Critics charge that the firms have grown too powerful as large investors like pension funds — which often own a large amount of stock in a particular company and can significantly sway a decision one way or the other — follow their advice.
“The current environment creates an undue reliance on proxy advisory firms that policymakers did not anticipate as they worked to address the evolving shareholder voting landscape,” Daniel Gallagher, a prior SEC commissioner appointed by former-President Barack Obama in 2011, wrote in prepared testimony. And without congressional attention to the issue, “the outsized role of proxy advisory firms will only continue to grow.”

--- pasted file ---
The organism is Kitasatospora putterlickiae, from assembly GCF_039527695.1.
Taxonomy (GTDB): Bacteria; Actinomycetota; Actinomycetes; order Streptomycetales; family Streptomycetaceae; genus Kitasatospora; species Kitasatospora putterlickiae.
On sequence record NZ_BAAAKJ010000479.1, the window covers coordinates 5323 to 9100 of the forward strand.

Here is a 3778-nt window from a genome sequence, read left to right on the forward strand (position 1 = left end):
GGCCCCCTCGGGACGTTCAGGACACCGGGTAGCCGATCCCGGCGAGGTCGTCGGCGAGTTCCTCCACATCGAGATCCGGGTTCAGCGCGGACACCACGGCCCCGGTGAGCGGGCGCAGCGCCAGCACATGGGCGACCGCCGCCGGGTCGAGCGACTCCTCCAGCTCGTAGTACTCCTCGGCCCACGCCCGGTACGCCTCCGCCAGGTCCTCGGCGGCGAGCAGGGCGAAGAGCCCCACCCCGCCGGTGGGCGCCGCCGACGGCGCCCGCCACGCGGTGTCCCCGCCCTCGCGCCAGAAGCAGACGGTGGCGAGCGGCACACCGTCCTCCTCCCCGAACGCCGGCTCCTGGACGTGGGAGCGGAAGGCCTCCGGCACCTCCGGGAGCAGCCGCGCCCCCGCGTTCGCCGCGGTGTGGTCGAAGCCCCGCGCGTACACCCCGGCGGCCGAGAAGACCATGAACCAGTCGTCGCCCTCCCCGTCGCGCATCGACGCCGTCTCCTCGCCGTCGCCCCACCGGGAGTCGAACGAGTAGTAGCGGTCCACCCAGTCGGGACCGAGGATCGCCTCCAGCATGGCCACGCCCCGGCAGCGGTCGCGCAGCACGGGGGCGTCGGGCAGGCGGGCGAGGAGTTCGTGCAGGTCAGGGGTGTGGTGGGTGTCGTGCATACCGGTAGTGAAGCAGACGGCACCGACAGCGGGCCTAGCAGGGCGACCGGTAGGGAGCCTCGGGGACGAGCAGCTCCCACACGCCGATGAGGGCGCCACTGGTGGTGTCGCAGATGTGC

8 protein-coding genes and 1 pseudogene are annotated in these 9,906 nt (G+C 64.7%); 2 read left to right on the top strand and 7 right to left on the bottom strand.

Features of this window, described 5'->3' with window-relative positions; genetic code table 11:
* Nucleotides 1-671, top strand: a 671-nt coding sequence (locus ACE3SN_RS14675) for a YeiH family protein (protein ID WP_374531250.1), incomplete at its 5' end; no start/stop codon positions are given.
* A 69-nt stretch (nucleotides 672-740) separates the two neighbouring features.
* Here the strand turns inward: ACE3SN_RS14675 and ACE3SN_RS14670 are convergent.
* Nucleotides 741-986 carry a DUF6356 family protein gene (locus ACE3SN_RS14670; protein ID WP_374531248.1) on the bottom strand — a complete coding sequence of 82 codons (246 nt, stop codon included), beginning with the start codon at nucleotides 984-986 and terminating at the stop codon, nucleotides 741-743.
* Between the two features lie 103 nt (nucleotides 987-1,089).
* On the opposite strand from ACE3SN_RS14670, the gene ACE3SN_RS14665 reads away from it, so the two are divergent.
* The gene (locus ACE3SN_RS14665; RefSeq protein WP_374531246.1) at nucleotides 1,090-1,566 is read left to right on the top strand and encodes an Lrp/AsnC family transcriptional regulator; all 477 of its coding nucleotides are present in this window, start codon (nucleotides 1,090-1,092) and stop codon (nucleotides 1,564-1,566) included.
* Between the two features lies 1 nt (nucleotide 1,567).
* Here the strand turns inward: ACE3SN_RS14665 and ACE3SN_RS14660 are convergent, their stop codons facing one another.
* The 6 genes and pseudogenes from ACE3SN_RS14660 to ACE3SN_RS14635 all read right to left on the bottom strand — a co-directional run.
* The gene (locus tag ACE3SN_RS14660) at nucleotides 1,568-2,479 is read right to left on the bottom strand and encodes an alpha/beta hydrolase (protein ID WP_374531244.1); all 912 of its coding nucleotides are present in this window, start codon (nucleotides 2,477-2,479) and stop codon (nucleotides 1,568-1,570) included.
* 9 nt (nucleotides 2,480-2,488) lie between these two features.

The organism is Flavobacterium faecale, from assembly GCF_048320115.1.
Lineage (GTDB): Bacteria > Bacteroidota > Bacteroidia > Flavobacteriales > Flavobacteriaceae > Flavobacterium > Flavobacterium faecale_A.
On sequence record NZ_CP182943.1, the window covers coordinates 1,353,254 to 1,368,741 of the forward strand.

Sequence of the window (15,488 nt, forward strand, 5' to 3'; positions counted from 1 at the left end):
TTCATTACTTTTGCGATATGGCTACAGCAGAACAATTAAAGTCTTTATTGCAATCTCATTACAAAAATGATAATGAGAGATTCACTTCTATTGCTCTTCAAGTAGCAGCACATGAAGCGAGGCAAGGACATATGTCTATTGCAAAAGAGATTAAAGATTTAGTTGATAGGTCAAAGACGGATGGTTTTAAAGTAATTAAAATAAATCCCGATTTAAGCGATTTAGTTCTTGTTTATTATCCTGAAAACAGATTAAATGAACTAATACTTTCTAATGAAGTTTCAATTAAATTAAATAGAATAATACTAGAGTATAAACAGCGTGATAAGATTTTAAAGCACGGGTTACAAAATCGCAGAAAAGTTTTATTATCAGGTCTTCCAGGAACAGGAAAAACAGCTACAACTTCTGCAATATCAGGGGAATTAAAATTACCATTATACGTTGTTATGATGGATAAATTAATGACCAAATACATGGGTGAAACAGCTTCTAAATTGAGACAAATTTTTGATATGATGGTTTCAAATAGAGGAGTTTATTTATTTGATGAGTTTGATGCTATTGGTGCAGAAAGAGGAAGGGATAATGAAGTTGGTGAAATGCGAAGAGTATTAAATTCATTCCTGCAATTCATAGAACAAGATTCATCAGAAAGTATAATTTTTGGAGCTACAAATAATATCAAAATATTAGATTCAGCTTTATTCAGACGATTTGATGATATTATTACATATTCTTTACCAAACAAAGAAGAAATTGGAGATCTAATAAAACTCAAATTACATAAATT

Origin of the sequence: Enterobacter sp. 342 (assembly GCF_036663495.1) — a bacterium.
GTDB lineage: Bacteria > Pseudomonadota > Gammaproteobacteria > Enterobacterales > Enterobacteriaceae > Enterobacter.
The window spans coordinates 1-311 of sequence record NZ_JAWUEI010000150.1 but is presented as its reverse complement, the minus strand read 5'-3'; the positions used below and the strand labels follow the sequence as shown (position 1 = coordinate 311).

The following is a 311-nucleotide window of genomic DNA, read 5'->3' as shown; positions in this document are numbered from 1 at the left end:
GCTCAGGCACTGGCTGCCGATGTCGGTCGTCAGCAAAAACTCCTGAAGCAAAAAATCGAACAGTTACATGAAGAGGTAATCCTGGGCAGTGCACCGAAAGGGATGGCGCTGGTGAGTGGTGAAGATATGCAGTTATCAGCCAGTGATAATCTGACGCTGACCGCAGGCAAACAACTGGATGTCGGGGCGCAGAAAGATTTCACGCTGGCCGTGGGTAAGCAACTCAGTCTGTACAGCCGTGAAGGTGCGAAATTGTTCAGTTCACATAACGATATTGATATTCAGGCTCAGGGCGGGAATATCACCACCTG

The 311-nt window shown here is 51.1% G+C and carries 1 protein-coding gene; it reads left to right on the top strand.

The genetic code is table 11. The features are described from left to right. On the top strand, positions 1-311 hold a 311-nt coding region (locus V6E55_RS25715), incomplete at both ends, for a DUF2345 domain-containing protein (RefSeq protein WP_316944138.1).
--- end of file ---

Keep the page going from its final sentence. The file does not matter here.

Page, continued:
‘Enforcement 40’ for 2020
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